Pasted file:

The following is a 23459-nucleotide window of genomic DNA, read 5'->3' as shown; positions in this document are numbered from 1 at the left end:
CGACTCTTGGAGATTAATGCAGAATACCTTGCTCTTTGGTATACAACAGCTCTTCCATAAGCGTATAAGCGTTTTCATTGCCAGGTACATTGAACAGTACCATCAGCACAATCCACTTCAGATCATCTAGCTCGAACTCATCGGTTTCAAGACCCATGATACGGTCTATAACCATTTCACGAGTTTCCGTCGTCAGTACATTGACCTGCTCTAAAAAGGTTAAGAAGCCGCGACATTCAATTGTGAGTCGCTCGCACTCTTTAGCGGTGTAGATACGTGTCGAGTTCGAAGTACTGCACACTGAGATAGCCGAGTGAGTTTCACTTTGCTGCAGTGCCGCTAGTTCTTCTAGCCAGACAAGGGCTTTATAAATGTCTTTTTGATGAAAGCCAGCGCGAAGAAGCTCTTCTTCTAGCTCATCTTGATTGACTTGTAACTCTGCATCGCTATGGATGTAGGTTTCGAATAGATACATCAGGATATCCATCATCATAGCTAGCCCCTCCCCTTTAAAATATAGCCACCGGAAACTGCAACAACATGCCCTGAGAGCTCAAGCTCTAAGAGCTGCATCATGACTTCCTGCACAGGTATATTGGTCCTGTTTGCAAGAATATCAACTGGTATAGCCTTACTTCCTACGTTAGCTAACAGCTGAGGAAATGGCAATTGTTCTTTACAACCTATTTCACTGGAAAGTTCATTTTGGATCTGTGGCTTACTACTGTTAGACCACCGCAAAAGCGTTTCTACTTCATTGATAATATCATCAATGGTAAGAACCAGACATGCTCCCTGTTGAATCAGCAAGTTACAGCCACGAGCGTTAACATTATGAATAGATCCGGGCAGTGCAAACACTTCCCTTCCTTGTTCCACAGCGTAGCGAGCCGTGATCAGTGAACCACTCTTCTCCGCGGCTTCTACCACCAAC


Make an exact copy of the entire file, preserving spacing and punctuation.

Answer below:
The following is a 23459-nucleotide window of genomic DNA, read 5'->3' as shown; positions in this document are numbered from 1 at the left end:
CGACTCTTGGAGATTAATGCAGAATACCTTGCTCTTTGGTATACAACAGCTCTTCCATAAGCGTATAAGCGTTTTCATTGCCAGGTACATTGAACAGTACCATCAGCACAATCCACTTCAGATCATCTAGCTCGAACTCATCGGTTTCAAGACCCATGATACGGTCTATAACCATTTCACGAGTTTCCGTCGTCAGTACATTGACCTGCTCTAAAAAGGTTAAGAAGCCGCGACATTCAATTGTGAGTCGCTCGCACTCTTTAGCGGTGTAGATACGTGTCGAGTTCGAAGTACTGCACACTGAGATAGCCGAGTGAGTTTCACTTTGCTGCAGTGCCGCTAGTTCTTCTAGCCAGACAAGGGCTTTATAAATGTCTTTTTGATGAAAGCCAGCGCGAAGAAGCTCTTCTTCTAGCTCATCTTGATTGACTTGTAACTCTGCATCGCTATGGATGTAGGTTTCGAATAGATACATCAGGATATCCATCATCATAGCTAGCCCCTCCCCTTTAAAATATAGCCACCGGAAACTGCAACAACATGCCCTGAGAGCTCAAGCTCTAAGAGCTGCATCATGACTTCCTGCACAGGTATATTGGTCCTGTTTGCAAGAATATCAACTGGTATAGCCTTACTTCCTACGTTAGCTAACAGCTGAGGAAATGGCAATTGTTCTTTACAACCTATTTCACTGGAAAGTTCATTTTGGATCTGTGGCTTACTACTGTTAGACCACCGCAAAAGCGTTTCTACTTCATTGATAATATCATCAATGGTAAGAACCAGACATGCTCCCTGTTGAATCAGCAAGTTACAGCCACGAGCGTTAACATTATGAATAGATCCGGGCAGTGCAAACACTTCCCTTCCTTGTTCCACAGCGTAGCGAGCCGTGATCAGTGAACCACTCTTCTCCGCGGCTTCTACCACCAAC